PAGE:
• Curator: Reut Barnea
  • Dates:15.2-9.4.24
  • Assistant Curator: Yael Jacobs

City Haven


Ofir Karin (Mittelpunkt) Ori Shifrin Anavi Oren Rozensal Hagar Lieberson Michelle Boginski Noam Sitruk Nir Giorgio Levin Rabab Abu Saada Tom Maor

The urban space is a haven; not only in the sense of a physical shelter, but mainly as a conceptual one. More than the buildings, roads and other means of protection it offers, what ties us to the city is the human fabric, the spirit, the ecosystem.

We had decided on the title of the exhibition, City Haven, almost a year ago, long before anyone ever thought shelter would once more become an existential issue. The idea arose last winter, with the beginning of the protest period, which compelled many of us take a fresh look at the way of life the city affords us, and realize that it is not something to be taken for granted.

Since then, several (a multitude of) things have happened, yet the city has remained a refuge. The specific city of Tel Aviv-Jaffa has become a conceptual city, one that envelops those who live in it, protecting them in various ways from the outside world. In the Bible, a city of refuge was a place where someone who had accidentally committed manslaughter could seek asylum. In the 1980s, a song of the same name by Ehud Banai on his first album Ehud Banai and the Refugees (1987), added a new meaning to the term.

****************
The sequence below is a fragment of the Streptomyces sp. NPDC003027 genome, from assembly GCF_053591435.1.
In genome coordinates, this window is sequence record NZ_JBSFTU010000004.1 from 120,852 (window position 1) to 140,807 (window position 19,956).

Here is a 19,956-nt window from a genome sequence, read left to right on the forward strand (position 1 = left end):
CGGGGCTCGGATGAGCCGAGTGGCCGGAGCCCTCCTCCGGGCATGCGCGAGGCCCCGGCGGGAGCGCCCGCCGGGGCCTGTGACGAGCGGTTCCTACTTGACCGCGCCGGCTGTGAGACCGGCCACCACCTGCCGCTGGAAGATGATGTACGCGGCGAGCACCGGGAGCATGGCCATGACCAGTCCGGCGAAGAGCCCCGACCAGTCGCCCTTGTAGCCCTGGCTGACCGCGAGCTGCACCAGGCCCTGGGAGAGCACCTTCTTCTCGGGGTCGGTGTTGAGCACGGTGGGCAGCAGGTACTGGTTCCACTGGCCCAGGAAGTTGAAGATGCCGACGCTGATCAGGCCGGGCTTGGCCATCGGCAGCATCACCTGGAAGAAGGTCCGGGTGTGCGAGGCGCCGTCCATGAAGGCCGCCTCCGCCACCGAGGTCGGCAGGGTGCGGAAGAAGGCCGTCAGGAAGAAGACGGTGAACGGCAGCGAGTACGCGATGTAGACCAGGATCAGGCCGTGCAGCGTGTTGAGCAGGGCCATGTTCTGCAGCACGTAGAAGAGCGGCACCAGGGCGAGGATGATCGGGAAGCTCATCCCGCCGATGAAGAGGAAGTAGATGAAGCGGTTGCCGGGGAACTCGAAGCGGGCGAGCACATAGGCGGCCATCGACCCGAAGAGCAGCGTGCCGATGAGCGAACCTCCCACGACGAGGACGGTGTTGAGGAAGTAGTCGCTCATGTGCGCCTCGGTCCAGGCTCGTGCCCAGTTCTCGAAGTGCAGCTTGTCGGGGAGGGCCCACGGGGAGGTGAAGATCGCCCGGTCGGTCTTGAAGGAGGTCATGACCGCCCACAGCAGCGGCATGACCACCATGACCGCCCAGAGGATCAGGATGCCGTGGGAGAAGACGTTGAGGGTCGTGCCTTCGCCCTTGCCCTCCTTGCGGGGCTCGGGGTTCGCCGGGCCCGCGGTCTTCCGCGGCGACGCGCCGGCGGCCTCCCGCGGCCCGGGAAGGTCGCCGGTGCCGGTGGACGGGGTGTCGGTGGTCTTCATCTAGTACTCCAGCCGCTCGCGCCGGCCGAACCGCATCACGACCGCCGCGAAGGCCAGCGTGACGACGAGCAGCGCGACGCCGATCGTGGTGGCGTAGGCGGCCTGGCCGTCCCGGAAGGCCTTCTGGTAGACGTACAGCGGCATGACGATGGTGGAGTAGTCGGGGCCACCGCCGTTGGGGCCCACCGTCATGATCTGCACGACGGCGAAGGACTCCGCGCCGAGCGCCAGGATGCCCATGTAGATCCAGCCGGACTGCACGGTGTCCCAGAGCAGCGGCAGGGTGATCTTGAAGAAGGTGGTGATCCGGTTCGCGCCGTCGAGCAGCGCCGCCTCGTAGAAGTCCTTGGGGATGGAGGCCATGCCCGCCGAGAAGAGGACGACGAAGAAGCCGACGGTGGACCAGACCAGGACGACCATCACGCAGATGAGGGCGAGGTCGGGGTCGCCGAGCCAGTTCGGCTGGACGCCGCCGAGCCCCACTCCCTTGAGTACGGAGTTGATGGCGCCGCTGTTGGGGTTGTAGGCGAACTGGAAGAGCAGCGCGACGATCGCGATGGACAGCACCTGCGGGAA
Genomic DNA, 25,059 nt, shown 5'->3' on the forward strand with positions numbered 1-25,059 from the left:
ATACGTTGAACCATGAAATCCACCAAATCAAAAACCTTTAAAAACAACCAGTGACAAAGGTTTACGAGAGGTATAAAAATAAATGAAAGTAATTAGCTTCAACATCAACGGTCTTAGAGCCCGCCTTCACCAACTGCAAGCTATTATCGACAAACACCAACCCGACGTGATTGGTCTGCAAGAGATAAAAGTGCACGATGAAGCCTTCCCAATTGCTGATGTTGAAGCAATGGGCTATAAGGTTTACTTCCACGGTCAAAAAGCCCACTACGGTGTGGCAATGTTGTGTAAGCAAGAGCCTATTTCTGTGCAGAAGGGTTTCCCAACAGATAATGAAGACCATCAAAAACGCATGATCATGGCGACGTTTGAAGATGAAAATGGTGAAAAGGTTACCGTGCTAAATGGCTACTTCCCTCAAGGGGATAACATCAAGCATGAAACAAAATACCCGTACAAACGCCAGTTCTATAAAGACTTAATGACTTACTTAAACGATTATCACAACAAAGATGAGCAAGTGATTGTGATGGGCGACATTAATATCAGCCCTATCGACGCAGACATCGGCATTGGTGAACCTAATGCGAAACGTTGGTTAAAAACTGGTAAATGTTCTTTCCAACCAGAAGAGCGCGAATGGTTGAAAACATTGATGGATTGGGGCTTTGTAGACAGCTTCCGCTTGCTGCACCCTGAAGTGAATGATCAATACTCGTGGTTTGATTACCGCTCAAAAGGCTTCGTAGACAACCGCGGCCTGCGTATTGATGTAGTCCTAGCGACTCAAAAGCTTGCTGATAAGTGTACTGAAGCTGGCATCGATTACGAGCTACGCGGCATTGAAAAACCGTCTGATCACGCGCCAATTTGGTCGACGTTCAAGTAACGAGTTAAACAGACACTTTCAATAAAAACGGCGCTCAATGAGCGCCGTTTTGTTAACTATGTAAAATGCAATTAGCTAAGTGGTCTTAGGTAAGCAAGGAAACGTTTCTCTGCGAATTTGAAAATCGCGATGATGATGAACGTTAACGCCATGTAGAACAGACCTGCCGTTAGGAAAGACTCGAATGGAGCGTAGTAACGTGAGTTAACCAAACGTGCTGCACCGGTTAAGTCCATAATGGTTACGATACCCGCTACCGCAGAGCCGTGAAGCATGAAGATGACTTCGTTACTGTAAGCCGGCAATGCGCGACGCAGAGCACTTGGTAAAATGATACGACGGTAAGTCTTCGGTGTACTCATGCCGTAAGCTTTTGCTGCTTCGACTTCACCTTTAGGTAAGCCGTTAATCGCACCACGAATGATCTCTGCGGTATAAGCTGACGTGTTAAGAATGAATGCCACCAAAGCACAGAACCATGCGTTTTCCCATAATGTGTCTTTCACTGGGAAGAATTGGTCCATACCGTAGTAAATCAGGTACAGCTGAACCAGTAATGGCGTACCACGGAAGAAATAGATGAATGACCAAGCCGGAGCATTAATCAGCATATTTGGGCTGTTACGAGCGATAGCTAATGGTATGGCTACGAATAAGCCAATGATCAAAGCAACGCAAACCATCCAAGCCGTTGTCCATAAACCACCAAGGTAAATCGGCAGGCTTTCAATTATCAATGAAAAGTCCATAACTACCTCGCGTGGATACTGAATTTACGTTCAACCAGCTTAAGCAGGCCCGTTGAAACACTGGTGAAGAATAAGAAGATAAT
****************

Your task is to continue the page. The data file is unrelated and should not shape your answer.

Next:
We are not naïve in thinking that the city is only a shelter, only envelops, only protects. More often than not, the city also encumbers life, and does so also in diverse ways. All the artists participating in the exhibition have a relationship with a city. They live in an urban space as opposed to a rural agricultural village or kibbutz; in a particular urban space as opposed to another; or have lived in the same urban space for their entire lives.

For us, the urban space is a haven. It creates a fabric of contemporary urban life in which we each find our place. It is the same fabric that spawned the protest for the preservation of a democratic and liberal existence; the same fabric that wraps us in a protective bubble—that, for many generations, was disparaged. However, over time we have come to realize it is our most vital asset, even if we do not possess a physical asset (in the sense of a piece of real estate—the city is in our hearts).

The Edmond de Rothschild Center is one of the few exhibition spaces located on a central axis in the urban space. Hundreds of people pass by it daily. In this sense too, it is an asset. Its beautiful façade, prominent in the urban fabric, is a focal point, attracting passers-by who, on entering, find their city of refuge inside it.

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